Obesity and Type 2 diabetes

What is Type 2 diabetes?

Type 2 diabetes is a chronic illness that causes blood sugar levels to be higher than normal.

After most people eat, their bodies break down food into glucose and other nutrients. Eating triggers the pancreas to create a hormone called insulin, which helps release glucose into the bloodstream.

In type 2 diabetes, the body becomes resistant to insulin. This means it becomes less effective in managing the blood glucose levels.

The pancreas tries to help by producing more and more insulin. However, over time, the pancreas wears out.

It’s estimated that by the time a person is diagnosed with type 2 diabetes, they’ve lost 50 – 70% of the insulin-producing cells in their pancreas1.

What is the link between obesity and type 2 diabetes?

There is a strong link between obesity and type 2 diabetes, as obesity is a leading risk factor for diabetes2.

For example, if you’re a woman with a BMI of over 30 kg/m2, you have a 28 times greater risk of developing diabetes than a woman with a healthy BMI2.

Over half (53%) of diabetes in Australia is because of excess weight3.

What are the risk factors of type 2 diabetes?

You have a higher risk of developing diabetes if it runs in your family. It’s also more common in people from Pacific Island, Indian subcontinent, Chinese cultural, Aboriginal or Torres Strait Islander backgrounds1.

You may be at higher risk of developing type 2 diabetes if you have high blood pressure, have a poor diet, don’t get enough exercise and are overweight1.

What are the complications of type 2 diabetes?

Diabetes can affect many parts of your body. People with diabetes are more likely to experience heart, kidney and vision problems. Amputations are also much more common with people with diabetes4.

Many people with diabetes also suffer from mental health conditions such as anxiety and depression4.

How is type 2 diabetes managed?

Unfortunately, type 2 diabetes can’t be cured, but you can manage it with healthy eating, exercise and medications.

Sometimes you can go into remission. According to Diabetes Australia, people have gone into remission after intensive dietary change or bariatric surgery. They say remission is more likely within the first few years of diagnosis with type 2 diabetes5.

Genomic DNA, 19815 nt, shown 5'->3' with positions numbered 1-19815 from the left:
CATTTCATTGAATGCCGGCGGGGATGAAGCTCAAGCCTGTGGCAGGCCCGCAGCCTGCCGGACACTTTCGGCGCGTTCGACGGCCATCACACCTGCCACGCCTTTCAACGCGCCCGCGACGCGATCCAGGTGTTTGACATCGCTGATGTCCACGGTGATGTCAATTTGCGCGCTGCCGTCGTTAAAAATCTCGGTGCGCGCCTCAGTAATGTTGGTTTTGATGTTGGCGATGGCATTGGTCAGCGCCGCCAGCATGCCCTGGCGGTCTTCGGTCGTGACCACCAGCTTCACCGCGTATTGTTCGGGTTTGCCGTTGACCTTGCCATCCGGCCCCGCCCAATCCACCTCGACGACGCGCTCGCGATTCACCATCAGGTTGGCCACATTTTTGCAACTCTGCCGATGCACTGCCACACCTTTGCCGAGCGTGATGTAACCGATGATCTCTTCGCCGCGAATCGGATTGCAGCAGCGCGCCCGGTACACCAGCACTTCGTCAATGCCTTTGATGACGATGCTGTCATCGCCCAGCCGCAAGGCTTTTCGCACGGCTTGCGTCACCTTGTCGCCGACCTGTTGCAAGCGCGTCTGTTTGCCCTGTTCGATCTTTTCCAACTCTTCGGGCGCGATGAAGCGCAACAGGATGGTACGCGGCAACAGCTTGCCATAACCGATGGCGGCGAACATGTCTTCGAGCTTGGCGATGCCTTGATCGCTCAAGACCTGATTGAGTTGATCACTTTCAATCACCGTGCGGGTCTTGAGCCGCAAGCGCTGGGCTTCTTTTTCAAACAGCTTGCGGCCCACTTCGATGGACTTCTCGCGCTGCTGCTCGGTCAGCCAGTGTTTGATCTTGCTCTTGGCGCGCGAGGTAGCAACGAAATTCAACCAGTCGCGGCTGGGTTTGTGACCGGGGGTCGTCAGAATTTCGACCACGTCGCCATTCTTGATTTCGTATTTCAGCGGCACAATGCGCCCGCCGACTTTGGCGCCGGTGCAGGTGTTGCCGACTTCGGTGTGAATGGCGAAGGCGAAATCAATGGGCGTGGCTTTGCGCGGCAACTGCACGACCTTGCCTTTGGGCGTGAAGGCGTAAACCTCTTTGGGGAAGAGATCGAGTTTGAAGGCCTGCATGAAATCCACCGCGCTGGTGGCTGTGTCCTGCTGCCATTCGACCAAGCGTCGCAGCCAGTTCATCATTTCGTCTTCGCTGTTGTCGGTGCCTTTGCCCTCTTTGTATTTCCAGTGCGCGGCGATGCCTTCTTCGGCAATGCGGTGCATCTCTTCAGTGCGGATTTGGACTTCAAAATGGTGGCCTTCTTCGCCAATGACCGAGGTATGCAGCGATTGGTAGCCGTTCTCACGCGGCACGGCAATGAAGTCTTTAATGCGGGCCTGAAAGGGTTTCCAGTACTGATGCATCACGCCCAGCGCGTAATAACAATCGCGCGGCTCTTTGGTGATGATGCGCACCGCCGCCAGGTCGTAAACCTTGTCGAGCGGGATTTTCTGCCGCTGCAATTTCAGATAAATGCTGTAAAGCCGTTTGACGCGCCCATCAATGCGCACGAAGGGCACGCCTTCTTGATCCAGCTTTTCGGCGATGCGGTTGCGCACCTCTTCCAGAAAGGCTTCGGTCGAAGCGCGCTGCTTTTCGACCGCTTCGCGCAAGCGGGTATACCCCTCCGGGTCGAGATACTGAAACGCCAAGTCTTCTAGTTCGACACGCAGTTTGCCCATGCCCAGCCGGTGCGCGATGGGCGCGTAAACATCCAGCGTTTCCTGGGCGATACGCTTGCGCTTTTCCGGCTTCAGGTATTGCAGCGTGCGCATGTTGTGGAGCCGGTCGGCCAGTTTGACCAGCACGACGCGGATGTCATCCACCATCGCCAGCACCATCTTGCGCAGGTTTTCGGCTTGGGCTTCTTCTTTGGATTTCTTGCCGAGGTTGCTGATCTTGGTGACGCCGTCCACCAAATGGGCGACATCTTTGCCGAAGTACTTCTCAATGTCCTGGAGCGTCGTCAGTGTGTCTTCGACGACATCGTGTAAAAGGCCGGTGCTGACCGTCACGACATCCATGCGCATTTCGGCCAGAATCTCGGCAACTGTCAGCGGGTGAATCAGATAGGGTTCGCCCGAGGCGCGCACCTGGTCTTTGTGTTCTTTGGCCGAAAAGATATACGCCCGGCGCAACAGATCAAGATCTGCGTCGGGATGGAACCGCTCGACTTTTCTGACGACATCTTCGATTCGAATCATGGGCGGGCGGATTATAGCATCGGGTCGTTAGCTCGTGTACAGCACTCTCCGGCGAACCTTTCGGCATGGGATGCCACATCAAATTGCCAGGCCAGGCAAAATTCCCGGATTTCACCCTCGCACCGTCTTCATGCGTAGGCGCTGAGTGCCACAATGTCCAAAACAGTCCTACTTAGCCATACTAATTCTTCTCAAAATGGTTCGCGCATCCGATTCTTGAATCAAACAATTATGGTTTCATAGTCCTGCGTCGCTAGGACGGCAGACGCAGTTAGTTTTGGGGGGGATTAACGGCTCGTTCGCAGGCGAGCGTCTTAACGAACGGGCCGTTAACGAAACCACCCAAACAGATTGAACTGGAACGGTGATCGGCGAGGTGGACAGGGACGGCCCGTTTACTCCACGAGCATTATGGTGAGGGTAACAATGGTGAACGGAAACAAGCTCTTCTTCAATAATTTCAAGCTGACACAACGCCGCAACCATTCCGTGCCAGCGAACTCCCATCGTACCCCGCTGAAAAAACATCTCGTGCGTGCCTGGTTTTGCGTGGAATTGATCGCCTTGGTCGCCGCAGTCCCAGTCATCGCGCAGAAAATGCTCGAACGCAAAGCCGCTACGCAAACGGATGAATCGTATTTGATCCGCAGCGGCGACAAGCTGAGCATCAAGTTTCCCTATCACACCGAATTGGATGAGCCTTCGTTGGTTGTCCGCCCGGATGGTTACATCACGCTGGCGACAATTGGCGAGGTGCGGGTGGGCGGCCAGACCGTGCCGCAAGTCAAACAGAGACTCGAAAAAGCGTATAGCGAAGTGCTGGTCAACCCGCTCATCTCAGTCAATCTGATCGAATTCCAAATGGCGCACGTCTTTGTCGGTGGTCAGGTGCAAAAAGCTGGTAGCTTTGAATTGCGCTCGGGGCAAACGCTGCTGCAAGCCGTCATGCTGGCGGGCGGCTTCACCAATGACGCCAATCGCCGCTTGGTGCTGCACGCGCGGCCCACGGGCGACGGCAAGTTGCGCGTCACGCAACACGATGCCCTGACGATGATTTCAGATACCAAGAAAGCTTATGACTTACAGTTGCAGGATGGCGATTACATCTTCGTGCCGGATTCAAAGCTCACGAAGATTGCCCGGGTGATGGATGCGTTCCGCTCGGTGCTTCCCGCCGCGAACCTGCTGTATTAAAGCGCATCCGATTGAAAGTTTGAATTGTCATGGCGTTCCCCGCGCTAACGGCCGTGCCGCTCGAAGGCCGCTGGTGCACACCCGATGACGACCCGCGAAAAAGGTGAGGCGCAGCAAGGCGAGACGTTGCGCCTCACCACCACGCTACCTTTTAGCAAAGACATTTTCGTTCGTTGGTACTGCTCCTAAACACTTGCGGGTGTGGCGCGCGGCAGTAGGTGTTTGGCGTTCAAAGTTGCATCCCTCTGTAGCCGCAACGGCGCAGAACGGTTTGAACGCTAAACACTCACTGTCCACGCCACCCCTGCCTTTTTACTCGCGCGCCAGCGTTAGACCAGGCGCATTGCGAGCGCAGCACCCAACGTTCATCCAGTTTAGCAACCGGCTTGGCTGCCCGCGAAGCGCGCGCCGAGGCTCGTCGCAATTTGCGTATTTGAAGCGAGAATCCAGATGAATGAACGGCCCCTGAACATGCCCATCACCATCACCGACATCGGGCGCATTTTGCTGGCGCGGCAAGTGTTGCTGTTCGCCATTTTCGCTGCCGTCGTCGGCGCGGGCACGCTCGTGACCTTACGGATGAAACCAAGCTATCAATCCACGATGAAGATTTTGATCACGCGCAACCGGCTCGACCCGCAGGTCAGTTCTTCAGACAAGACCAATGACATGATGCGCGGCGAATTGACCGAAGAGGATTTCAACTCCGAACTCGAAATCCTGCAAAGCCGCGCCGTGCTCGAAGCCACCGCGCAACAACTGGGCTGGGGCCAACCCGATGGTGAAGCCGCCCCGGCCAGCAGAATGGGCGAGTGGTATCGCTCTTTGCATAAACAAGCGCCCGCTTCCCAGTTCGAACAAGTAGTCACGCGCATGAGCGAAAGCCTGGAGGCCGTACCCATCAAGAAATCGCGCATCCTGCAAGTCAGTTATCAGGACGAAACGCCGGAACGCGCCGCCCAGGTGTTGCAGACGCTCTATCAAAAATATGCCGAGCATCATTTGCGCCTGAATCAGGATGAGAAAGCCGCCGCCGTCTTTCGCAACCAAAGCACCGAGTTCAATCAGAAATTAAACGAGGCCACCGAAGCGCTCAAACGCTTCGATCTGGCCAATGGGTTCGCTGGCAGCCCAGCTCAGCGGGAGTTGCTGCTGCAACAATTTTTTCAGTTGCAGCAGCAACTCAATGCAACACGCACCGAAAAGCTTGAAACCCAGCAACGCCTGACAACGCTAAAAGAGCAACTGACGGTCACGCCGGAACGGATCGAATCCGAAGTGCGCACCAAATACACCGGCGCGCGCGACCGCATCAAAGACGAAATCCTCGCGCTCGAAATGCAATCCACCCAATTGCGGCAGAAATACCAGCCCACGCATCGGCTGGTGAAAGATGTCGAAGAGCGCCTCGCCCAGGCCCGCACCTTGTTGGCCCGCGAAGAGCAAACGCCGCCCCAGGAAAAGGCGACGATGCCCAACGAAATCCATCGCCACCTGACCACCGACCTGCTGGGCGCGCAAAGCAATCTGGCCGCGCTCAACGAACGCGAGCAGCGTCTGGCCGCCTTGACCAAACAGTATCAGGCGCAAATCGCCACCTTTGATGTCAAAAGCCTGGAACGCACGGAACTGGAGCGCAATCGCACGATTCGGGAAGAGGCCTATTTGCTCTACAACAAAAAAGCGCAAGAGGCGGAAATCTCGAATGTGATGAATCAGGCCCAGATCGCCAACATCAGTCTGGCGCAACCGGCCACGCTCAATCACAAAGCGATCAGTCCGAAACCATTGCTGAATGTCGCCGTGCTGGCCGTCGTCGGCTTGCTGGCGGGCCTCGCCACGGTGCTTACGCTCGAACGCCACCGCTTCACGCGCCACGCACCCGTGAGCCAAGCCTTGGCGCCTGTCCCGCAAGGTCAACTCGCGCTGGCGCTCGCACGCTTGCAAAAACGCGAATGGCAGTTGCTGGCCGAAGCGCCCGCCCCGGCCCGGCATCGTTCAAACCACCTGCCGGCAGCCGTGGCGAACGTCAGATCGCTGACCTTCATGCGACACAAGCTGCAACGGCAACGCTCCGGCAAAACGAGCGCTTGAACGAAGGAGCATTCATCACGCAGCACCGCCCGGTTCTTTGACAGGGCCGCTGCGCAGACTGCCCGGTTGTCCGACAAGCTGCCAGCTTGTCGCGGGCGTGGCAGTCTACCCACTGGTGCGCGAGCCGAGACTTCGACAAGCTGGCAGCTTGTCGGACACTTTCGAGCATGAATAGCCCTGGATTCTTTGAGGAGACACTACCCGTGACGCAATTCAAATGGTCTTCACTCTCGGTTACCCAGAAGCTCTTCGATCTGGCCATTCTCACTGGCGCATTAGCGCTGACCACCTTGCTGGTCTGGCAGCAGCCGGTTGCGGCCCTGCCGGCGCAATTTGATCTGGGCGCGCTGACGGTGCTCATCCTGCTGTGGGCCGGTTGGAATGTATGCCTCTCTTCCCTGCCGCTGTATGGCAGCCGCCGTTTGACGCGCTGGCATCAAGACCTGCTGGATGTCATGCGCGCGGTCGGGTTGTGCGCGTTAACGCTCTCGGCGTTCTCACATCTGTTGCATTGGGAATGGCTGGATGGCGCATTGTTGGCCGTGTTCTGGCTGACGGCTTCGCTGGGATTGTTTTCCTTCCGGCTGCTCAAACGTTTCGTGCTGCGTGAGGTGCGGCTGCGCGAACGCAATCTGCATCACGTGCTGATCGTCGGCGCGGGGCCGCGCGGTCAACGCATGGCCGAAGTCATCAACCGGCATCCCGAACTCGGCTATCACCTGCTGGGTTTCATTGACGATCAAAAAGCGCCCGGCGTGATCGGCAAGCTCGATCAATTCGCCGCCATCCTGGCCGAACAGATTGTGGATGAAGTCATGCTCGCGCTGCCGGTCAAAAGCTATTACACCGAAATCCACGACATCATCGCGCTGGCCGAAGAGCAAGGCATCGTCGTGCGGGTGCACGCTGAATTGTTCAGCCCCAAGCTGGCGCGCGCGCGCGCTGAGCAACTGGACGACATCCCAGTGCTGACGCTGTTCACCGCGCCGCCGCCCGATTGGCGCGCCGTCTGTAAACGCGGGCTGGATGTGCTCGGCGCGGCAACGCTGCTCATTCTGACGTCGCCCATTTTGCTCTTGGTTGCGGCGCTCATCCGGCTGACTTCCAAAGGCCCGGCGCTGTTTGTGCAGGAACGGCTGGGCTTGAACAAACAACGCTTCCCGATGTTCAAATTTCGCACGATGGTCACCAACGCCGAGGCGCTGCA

Weight loss studies have shown a significant proportion of people were still in diabetes remission even 7 to 10 years after their surgery 6 7 8.

Sleep apnoea, snoring and Obesity
1 Diabetes Australia. About Type 2 Diabetes. 2021 https://www.diabetesaustralia.com.au/about-diabetes/type-2-diabetes/ Accessed November 2021.

2 Barnes AS. The epidemic of obesity and diabetes: trends and treatments. Tex Heart Inst J. 2011;38(2):142-144. https://www.ncbi.nlm.nih.gov/pmc/articles/PMC3066828/

3 Australian Institute of Health and Welfare 2017. Impact of overweight and obesity as a risk factor for chronic conditions: Australian Burden of Disease Study. Available at https://www.aihw.gov.au/reports/burden-of-disease/impact-of-overweight-and-obesity-as-a-risk-factor-for-chronic-conditions/contents/table-of-contents, Accessed September 2019.

4 Diabetes Australia. Preventing Complications https://www.diabetesaustralia.com.au/living-with-diabetes/preventing-complications/ Accessed November 2021.

5 Colagiuri S, Shaw J, Deed G et al Diabetes Australia Position Statement: Type 2 diabetes remission. October 2021 https://www.diabetesaustralia.com.au/wp-content/uploads/2021_Diabetes-Australia-Position-Statement_Type-2-diabetes-remission_2.pdf. Accessed November 2021.

6 Sjöström L, Peltonen M, Jacobson P, et al. Association of Bariatric Surgery With Long-term Remission of Type 2 Diabetes and with Microvascular and Macrovascular Complications. JAMA, 2014; 311(22): 2297. https://jamanetwork.com/journals/jama/fullarticle/1878719

7 Purnell J, Dewey E, Laferrère B, et al. Diabetes Remission Status During Seven-year Follow-up of the Longitudinal Assessment of Bariatric Surgery Study. The Journal of Clinical Endocrinology & Metabolism, 2021; 106(3):774-788. https://www.ncbi.nlm.nih.gov/pmc/articles/PMC7947785/

8 Jans A, Näslund, I, Ottosson, J, Duration of type 2 diabetes and remission rates after bariatric surgery in Sweden 2007–2015: A registry-based cohort study. PLOS Medicine, 2019; 16(11): .e1002985. https://www.ncbi.nlm.nih.gov/pmc/articles/PMC6867594/#.